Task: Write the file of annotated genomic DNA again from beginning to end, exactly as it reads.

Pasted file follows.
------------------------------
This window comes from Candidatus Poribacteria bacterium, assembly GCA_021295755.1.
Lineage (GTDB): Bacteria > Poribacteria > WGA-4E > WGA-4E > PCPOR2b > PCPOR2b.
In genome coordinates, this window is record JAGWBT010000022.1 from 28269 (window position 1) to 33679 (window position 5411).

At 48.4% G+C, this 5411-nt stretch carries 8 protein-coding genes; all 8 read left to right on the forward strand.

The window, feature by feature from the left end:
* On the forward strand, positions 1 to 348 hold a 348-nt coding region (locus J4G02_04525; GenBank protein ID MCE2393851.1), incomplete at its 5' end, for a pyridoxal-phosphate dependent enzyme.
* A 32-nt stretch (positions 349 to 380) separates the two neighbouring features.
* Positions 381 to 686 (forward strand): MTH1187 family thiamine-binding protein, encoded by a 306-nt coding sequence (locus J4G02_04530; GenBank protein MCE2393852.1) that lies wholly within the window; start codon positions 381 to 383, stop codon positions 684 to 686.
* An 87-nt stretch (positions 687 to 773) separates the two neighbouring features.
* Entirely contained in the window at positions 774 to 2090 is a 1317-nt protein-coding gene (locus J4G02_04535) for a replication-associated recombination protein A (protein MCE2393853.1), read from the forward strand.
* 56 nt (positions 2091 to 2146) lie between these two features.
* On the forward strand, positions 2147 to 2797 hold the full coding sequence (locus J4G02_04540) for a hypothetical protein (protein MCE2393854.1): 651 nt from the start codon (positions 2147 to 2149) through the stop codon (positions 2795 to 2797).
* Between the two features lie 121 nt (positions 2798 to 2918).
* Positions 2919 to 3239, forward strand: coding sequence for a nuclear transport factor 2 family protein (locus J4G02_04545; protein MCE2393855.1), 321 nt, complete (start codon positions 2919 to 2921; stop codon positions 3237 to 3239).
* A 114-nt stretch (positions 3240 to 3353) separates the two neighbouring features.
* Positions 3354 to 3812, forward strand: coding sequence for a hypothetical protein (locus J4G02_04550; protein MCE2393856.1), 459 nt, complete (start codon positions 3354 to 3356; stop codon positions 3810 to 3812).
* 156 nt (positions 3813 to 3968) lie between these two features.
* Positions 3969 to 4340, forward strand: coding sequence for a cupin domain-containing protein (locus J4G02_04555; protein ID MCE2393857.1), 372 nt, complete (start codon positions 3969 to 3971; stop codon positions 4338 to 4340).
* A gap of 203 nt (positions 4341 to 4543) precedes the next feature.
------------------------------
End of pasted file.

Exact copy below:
This window comes from Candidatus Poribacteria bacterium, assembly GCA_021295755.1.
Lineage (GTDB): Bacteria > Poribacteria > WGA-4E > WGA-4E > PCPOR2b > PCPOR2b.
In genome coordinates, this window is record JAGWBT010000022.1 from 28269 (window position 1) to 33679 (window position 5411).

At 48.4% G+C, this 5411-nt stretch carries 8 protein-coding genes; all 8 read left to right on the forward strand.

The window, feature by feature from the left end:
* On the forward strand, positions 1 to 348 hold a 348-nt coding region (locus J4G02_04525; GenBank protein ID MCE2393851.1), incomplete at its 5' end, for a pyridoxal-phosphate dependent enzyme.
* A 32-nt stretch (positions 349 to 380) separates the two neighbouring features.
* Positions 381 to 686 (forward strand): MTH1187 family thiamine-binding protein, encoded by a 306-nt coding sequence (locus J4G02_04530; GenBank protein MCE2393852.1) that lies wholly within the window; start codon positions 381 to 383, stop codon positions 684 to 686.
* An 87-nt stretch (positions 687 to 773) separates the two neighbouring features.
* Entirely contained in the window at positions 774 to 2090 is a 1317-nt protein-coding gene (locus J4G02_04535) for a replication-associated recombination protein A (protein MCE2393853.1), read from the forward strand.
* 56 nt (positions 2091 to 2146) lie between these two features.
* On the forward strand, positions 2147 to 2797 hold the full coding sequence (locus J4G02_04540) for a hypothetical protein (protein MCE2393854.1): 651 nt from the start codon (positions 2147 to 2149) through the stop codon (positions 2795 to 2797).
* Between the two features lie 121 nt (positions 2798 to 2918).
* Positions 2919 to 3239, forward strand: coding sequence for a nuclear transport factor 2 family protein (locus J4G02_04545; protein MCE2393855.1), 321 nt, complete (start codon positions 2919 to 2921; stop codon positions 3237 to 3239).
* A 114-nt stretch (positions 3240 to 3353) separates the two neighbouring features.
* Positions 3354 to 3812, forward strand: coding sequence for a hypothetical protein (locus J4G02_04550; protein MCE2393856.1), 459 nt, complete (start codon positions 3354 to 3356; stop codon positions 3810 to 3812).
* 156 nt (positions 3813 to 3968) lie between these two features.
* Positions 3969 to 4340, forward strand: coding sequence for a cupin domain-containing protein (locus J4G02_04555; protein ID MCE2393857.1), 372 nt, complete (start codon positions 3969 to 3971; stop codon positions 4338 to 4340).
* A gap of 203 nt (positions 4341 to 4543) precedes the next feature.